The organization of lipid molecules in the bilayer itself can vary (73). At low enough temperatures or dry enough conditions the lipid tails are frozen in an all-trans conformation that minimizes the energy of molecular bonds in the alkyl tails of the lipids. Also, the positions of the lipid heads along the surface of the bilayer are frozen in 2-dimensional positional order, making the overall conformation of the lipids in

Figure 17 The lipid bilayer. A lipid molecule has a hydrophilic and a hydrophobic part (here shown is the phosphatidylserine molecule that has a charged headgroup). At high-enough densities, lipid molecules assemble into a lipid bilayer. Together with membrane proteins as its most important component the lipid bilayer is the underlying structural component of biological membranes. The degree of order of the lipids in a bilayer depends drastically on temperature and goes through a sequence of phases (see main text): crystalline, gel, and fluid, depicted in the middle drawing. The box at bottom gives sample values of bilayer bending rigidity and area compressibility for some biologically relevant lipids and one well-studied cell membrane. See the color insert for a color version of this figure.

Figure 17 The lipid bilayer. A lipid molecule has a hydrophilic and a hydrophobic part (here shown is the phosphatidylserine molecule that has a charged headgroup). At high-enough densities, lipid molecules assemble into a lipid bilayer. Together with membrane proteins as its most important component the lipid bilayer is the underlying structural component of biological membranes. The degree of order of the lipids in a bilayer depends drastically on temperature and goes through a sequence of phases (see main text): crystalline, gel, and fluid, depicted in the middle drawing. The box at bottom gives sample values of bilayer bending rigidity and area compressibility for some biologically relevant lipids and one well-studied cell membrane. See the color insert for a color version of this figure.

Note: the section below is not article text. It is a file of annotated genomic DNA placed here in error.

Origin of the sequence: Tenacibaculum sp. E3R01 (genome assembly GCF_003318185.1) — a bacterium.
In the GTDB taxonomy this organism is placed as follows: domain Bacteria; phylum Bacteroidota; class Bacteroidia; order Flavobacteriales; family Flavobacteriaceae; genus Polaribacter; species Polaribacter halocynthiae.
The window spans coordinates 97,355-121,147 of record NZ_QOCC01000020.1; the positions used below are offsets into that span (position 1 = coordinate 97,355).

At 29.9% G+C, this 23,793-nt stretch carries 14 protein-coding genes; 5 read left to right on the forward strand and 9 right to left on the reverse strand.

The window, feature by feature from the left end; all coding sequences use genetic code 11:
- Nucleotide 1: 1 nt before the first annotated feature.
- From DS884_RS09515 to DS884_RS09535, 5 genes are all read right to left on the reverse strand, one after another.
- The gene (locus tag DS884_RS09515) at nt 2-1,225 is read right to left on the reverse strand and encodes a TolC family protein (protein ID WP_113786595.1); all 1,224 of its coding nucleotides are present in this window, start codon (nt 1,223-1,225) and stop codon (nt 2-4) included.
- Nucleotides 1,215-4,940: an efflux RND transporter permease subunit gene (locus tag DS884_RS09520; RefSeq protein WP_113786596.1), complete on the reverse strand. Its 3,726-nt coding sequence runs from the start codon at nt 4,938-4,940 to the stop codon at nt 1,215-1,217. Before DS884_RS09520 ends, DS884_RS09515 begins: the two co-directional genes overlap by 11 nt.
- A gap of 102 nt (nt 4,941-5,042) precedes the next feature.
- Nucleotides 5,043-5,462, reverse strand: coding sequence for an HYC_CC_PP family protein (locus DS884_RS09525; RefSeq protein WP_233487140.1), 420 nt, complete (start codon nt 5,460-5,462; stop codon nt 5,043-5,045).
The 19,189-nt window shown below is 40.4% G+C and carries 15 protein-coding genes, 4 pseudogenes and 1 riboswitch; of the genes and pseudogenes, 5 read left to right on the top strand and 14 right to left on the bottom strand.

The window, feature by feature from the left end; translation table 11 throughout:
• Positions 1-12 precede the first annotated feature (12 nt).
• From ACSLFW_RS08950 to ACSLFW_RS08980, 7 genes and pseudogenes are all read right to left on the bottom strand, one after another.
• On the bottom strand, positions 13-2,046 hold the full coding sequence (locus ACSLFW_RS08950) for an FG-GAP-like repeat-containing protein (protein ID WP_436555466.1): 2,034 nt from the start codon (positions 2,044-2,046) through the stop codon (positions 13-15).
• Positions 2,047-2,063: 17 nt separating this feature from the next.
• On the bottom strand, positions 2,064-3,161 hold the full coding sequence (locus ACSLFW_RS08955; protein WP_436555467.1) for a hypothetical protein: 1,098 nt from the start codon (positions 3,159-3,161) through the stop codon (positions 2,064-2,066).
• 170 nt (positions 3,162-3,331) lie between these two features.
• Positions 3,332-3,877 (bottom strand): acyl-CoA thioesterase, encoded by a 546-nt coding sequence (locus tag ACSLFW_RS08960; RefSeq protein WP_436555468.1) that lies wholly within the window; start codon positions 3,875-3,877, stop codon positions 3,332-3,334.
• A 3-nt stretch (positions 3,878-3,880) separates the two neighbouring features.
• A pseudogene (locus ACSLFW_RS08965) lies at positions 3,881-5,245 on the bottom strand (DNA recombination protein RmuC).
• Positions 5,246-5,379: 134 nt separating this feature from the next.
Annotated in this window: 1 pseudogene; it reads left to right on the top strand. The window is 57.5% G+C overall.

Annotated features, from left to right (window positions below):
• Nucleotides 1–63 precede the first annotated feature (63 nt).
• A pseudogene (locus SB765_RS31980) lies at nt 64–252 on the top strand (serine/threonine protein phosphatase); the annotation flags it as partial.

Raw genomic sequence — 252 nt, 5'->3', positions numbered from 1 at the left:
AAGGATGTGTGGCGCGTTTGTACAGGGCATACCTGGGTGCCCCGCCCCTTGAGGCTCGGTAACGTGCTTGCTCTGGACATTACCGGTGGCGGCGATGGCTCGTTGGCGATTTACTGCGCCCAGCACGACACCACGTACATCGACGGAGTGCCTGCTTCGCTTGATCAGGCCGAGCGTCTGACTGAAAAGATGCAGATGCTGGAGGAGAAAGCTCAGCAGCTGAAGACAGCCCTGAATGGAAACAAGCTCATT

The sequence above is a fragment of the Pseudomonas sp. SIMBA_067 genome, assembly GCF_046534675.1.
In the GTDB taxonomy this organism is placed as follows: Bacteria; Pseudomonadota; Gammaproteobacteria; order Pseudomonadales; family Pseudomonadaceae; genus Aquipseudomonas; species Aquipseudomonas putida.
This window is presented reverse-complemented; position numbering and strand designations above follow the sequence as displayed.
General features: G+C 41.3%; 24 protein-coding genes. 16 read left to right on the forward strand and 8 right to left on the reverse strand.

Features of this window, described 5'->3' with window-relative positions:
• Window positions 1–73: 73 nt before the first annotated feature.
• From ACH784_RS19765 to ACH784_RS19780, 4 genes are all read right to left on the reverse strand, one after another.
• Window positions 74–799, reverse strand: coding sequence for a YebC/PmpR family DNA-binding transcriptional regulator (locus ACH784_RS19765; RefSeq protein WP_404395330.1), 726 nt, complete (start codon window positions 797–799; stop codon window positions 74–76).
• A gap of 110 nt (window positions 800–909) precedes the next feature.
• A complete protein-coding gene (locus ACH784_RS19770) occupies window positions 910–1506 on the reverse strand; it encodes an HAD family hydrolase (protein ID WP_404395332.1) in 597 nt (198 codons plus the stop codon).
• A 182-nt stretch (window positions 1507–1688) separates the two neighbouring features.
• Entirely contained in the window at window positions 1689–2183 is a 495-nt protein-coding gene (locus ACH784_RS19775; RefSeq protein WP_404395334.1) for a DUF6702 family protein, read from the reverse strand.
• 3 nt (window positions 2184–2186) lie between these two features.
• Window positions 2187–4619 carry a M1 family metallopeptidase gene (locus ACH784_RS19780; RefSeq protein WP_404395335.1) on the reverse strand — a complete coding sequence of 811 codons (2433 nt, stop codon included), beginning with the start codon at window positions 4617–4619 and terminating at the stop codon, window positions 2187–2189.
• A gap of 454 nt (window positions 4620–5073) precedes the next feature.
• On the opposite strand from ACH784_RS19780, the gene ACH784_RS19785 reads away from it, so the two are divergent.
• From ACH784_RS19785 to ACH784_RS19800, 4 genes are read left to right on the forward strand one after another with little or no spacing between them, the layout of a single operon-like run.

the bilayer crystal (LC). The chains can either be oriented perpendicular to the bilayer surface (Lp and Lp) or be tilted (crystalline phase LC or ripple phase Pp). Such a crystalline bilayer cannot exist by itself but assembles with others to make a real 3-dimensional crystal.

Upon heating, various rearrangements in the 2-dimensional crystalline bilayers occur, first the positional order of the head-groups melts leading to a loss of 2-dimensional order (Lp) and tilt (Lp), then, at the gel-liquid crystal phase transition the untilted or rippled (Pp phase) bilayer changes into a bilayer membrane with disordered polar heads in 2 dimensions and conformationaly frozen hydrocarbon chains, allowing them to spin around the long axes of the molecules, the so-called La phase. At still higher temperatures, the thermal disorder finally also destroys the ordered configuration of the alkyl chains, leading to a fluidlike bilayer phase. The fluid bilayer phase creates the fundamental matrix that according to the fluid mosaic model (72) contains different other ingredients of biological membranes (e.g., membrane proteins, channels, etc.).